Taste Test: Abbey Beer Versus Trappist Beer


All beers from monasteries are not alike


Again, no: “Trappist” is not a kind of beer, and neither are “abbey beers.” Actually, it would be accurate to say that their brewing methods are not that different, since they both belong to the same unique craft tradition. The distinction refers to where the beer is made and who brews it, as the master brewer David Jaimes Messori points out in this blog.

International Trappist Assoc.
International Trappist Association

There are around 176 Trappist monasteries around the world; that is, monasteries that belong to the Order of the Cistercians of the Strict Observance, a branch of the Cistercian Order, which is in turn a division of the Benedictine Order, and only 11 of those have the license, granted by the International Trappist Association, to brew beer. A small rhombus added on the label of the bottle that certifies the beer has been brewed by monks, strictly following the monastic rules of beer brewing, and that the revenues will be invested in both the monastery, the community surrounding it, and the charities associated with the Trappist Order.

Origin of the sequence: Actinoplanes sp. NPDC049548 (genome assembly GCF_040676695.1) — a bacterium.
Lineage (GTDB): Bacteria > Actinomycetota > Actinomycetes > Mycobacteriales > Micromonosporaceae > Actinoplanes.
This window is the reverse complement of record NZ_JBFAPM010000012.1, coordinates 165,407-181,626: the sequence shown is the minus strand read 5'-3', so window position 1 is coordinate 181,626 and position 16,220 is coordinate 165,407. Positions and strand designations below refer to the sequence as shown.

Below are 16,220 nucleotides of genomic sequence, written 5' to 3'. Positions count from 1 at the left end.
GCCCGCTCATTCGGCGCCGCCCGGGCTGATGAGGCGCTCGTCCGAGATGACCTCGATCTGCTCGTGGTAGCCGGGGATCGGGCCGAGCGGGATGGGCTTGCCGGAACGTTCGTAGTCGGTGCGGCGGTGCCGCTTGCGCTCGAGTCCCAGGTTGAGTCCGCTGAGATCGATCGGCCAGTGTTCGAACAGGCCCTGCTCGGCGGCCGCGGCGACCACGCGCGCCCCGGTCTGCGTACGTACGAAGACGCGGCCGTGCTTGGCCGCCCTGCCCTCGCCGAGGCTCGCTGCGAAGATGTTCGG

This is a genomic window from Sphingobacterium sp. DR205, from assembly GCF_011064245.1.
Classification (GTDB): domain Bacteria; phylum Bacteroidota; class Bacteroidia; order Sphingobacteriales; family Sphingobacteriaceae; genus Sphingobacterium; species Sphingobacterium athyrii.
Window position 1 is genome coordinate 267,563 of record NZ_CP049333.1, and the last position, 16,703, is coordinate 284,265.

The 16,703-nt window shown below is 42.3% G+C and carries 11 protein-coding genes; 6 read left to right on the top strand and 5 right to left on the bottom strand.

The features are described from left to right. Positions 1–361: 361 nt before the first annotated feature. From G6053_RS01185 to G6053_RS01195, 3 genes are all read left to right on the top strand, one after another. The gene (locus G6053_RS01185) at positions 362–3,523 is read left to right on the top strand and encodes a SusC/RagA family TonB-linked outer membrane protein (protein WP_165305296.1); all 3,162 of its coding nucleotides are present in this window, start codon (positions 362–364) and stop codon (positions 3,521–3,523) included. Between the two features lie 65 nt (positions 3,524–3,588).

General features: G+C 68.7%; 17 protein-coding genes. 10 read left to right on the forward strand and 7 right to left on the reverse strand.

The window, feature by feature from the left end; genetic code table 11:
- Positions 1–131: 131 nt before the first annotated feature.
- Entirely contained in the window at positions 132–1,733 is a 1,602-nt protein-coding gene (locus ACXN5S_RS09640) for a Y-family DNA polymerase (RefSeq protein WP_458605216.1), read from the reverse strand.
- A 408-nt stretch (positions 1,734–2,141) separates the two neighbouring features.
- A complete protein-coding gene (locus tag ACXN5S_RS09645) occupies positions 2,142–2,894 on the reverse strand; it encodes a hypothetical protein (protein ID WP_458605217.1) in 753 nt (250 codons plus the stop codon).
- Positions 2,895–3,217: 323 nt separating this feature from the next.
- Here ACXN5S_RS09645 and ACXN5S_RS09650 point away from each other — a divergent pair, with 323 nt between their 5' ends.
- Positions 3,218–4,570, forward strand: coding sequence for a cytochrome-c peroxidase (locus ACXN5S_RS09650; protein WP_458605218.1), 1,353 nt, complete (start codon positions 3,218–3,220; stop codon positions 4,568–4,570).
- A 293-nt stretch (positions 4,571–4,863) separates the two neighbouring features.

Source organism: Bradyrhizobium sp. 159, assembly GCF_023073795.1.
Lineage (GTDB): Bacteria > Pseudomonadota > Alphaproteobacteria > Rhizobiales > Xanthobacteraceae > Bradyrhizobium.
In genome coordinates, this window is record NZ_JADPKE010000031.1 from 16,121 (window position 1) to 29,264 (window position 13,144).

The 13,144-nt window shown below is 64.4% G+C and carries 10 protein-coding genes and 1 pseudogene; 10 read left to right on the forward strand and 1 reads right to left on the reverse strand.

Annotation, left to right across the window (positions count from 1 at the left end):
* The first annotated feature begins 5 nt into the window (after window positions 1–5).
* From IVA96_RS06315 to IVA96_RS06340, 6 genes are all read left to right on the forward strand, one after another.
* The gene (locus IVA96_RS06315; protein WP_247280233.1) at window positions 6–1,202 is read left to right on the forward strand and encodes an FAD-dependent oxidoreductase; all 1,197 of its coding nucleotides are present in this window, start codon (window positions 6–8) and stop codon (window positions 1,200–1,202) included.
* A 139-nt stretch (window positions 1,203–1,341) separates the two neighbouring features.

Considering that six of the 11 brewing monasteries are in Belgium and two in Holland (the other three are in Italy, Austria and the United States), most of these beers are “Belgian type”: highly fermented and non-filtered, even though the American monastery in Spencer, Massachusetts, produces a much lighter beer (think of it as a “lunch” beer, to pair your main course) and the Italian Abbey at Tre Fontane brews have a distinctive eucalyptus aroma.

Now, “abbey beers,” on the other hand, are beers that even if they were indeed originally brewed by monks in their monasteries, are nowadays owned by brewing companies that bought, inherited or rightfully obtained all the rights, licenses and recipes to produce these beers. You will often find they are named after the original abbey in which they were produced, or after a saint, even though the Order has little to nothing to do with it anymore.

In any case, before you have one, remember to bless it using the official blessing of the beer (which, by the way, has been around for centuries):

V. Our help is in the name of the Lord.
R. Who made heaven and earth.
V. The Lord be with you.
R. And with thy spirit.

Let us pray.

Bless, O Lord, this creature beer, which thou hast deigned to produce from the fat of grain: that it may be a salutary remedy to the human race, and grant through the invocation of thy holy name; that, whoever shall drink it, may gain health in body and peace in soul. Through Christ our Lord. Amen.




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